People unfortunate enough to find themselves in a queue with me in Tesco may find the experience a little less irritating in future. For years now, I have been seething, and not altogether silently, about the checkout signs that read, “Ten items or less”; even before I’d ever heard of Lynne Truss, I’ve been sorely tempted, on countless occasions, to help myself to a Tesco-branded blue marker pen from their shelves, colour in the “less”, then use Tesco-branded correction fluid to scrawl “fewer” over it. And yes, it would only have been to make me feel better. Cheerfully, Tesco have finally woken up to this error and have agreed to alter the wording – and for that they should be (grudgingly) congratulated; but this decision was only made after the Plain English Campaign (the scourge of all wafflers, so that’s me blacklisted) suggested “Up to ten items” as an alternative. Now, correct me if I’m wrong, but “up to ten items” doesn’t actually mean you can have as many as ten items in your basket, unless the word “allowed” (or similar) is placed on the end. What I really want to know is, what on earth was wrong with simply changing “less” to “fewer”? Was it so that the clueless, illiterate muppet who sanctioned millions of pounds’ worth of grammatically incorrect till signage could be let off the hook? The punters demand answers. And Clubcard bonus points.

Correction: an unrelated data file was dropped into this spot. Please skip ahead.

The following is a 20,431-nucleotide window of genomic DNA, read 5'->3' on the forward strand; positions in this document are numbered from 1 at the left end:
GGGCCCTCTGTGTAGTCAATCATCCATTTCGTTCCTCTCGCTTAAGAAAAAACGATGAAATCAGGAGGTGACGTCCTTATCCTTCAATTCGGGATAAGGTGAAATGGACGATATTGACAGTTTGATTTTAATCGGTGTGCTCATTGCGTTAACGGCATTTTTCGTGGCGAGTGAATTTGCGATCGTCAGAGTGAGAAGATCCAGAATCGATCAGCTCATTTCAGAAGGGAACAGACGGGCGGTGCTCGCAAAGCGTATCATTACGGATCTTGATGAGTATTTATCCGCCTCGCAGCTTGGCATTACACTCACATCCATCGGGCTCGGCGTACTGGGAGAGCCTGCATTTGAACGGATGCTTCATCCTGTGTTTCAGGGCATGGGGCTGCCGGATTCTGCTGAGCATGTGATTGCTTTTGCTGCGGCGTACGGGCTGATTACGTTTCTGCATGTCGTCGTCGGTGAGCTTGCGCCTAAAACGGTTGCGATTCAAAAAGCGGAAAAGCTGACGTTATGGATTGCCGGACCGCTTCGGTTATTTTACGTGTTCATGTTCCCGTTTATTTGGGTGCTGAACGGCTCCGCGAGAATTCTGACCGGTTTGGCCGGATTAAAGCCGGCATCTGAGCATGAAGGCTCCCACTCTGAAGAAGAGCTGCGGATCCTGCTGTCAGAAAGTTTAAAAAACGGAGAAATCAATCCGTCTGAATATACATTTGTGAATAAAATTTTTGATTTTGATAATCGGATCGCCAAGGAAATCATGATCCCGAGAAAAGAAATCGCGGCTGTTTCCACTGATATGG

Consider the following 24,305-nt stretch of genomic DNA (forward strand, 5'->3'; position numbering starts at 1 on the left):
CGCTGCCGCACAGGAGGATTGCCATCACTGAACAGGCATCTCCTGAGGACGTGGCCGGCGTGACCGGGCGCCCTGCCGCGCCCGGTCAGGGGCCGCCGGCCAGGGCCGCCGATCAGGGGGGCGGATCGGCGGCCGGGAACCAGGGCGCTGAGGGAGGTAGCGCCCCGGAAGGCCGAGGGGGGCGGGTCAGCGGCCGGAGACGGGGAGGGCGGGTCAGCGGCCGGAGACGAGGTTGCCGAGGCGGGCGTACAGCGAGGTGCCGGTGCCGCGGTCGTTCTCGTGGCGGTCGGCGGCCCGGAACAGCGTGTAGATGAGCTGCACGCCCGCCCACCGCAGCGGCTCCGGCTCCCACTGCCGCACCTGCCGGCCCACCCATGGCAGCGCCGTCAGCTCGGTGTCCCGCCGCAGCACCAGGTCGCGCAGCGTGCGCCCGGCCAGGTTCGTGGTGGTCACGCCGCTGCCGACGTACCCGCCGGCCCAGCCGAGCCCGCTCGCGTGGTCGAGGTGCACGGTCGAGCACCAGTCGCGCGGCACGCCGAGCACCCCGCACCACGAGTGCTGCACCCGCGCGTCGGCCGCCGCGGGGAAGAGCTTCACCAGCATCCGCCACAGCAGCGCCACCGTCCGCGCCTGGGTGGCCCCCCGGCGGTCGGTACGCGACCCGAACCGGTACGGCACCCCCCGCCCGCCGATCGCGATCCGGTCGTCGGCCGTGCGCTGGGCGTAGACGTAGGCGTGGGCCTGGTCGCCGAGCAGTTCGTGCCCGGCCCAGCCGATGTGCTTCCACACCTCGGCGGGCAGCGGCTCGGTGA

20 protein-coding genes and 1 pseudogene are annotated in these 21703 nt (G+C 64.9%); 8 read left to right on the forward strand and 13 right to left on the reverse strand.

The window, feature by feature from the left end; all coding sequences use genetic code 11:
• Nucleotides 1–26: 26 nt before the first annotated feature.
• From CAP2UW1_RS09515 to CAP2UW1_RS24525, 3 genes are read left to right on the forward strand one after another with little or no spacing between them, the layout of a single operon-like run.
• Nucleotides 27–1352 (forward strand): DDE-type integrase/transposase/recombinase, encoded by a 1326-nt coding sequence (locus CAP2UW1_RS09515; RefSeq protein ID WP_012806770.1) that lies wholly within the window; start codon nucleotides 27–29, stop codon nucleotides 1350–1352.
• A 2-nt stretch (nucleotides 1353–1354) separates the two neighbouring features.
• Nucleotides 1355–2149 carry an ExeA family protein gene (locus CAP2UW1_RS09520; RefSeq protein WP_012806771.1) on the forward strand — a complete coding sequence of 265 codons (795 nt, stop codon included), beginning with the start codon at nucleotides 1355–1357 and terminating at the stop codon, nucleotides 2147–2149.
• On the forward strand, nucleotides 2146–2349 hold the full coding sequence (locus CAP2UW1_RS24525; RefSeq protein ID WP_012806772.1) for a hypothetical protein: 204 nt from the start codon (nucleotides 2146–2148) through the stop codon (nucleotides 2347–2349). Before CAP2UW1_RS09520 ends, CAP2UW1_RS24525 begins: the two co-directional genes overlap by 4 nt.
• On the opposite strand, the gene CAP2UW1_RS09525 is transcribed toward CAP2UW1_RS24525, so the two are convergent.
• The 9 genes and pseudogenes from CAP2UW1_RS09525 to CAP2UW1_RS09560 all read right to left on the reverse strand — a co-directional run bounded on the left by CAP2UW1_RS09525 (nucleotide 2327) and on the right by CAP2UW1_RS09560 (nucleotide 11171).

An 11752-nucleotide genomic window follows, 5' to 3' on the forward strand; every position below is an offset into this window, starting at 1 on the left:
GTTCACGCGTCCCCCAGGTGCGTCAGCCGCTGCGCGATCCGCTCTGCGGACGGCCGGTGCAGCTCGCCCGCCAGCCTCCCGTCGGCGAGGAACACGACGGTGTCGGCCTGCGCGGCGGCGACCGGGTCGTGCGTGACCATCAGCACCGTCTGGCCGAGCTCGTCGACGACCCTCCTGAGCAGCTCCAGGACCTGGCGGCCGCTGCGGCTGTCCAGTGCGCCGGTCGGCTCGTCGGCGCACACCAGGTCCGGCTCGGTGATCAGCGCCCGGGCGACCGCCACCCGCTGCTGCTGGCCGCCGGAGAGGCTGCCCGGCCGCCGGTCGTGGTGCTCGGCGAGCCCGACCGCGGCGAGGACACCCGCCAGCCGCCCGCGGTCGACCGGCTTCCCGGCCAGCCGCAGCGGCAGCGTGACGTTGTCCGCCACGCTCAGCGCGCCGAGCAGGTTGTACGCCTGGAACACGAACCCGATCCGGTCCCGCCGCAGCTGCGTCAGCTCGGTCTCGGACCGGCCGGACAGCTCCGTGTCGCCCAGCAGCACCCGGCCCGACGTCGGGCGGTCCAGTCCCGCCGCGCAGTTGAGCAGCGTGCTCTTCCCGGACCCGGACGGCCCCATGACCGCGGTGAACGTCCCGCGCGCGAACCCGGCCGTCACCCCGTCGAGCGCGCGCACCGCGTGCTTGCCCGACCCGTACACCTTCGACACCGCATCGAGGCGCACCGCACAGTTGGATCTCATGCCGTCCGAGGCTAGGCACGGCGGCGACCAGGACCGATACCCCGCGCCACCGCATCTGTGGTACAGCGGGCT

2 thoughts on “The End Of An Error…”
You need to meet my Dad and one of my mates, Cha: Pedantor The Angry and Hostile The Literate, respectively. Brilliant stuff.